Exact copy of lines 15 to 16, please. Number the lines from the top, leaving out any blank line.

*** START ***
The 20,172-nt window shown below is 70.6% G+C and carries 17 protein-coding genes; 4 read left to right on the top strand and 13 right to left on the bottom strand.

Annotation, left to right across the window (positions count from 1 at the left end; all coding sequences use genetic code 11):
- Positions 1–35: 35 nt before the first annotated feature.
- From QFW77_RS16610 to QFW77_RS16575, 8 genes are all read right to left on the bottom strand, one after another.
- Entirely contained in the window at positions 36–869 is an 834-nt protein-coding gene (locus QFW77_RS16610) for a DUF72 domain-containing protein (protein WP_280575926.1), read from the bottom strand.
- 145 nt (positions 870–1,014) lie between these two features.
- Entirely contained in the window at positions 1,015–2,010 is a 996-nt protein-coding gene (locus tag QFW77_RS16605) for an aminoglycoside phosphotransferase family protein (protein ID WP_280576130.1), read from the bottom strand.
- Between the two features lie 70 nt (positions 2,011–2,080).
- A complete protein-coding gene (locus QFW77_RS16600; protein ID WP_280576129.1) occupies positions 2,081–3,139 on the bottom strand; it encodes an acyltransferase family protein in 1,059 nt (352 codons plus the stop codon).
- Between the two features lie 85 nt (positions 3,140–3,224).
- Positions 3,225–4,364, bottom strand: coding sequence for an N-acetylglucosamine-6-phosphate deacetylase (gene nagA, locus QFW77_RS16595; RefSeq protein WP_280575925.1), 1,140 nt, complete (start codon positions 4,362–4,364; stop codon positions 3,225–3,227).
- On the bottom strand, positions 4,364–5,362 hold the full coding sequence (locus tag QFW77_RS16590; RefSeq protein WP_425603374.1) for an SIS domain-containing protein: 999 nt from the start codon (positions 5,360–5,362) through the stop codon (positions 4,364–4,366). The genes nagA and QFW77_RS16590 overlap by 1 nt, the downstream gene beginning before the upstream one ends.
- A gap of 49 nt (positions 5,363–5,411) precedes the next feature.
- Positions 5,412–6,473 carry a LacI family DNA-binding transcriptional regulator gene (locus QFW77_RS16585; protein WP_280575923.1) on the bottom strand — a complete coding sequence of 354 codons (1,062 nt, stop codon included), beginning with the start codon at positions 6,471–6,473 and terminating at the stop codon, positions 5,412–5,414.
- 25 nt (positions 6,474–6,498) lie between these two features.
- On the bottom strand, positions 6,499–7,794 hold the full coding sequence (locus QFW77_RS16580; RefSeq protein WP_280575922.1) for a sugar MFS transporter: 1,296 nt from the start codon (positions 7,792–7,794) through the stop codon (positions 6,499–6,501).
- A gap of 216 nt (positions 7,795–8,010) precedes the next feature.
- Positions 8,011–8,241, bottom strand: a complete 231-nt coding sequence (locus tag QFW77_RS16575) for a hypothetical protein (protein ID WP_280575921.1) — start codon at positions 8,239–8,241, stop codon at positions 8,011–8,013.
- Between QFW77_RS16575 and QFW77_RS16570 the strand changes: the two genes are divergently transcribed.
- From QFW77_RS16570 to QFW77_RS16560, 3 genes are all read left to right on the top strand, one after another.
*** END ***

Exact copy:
- 25 nt (positions 6,474–6,498) lie between these two features.
- On the bottom strand, positions 6,499–7,794 hold the full coding sequence (locus QFW77_RS16580; RefSeq protein WP_280575922.1) for a sugar MFS transporter: 1,296 nt from the start codon (positions 7,792–7,794) through the stop codon (positions 6,499–6,501).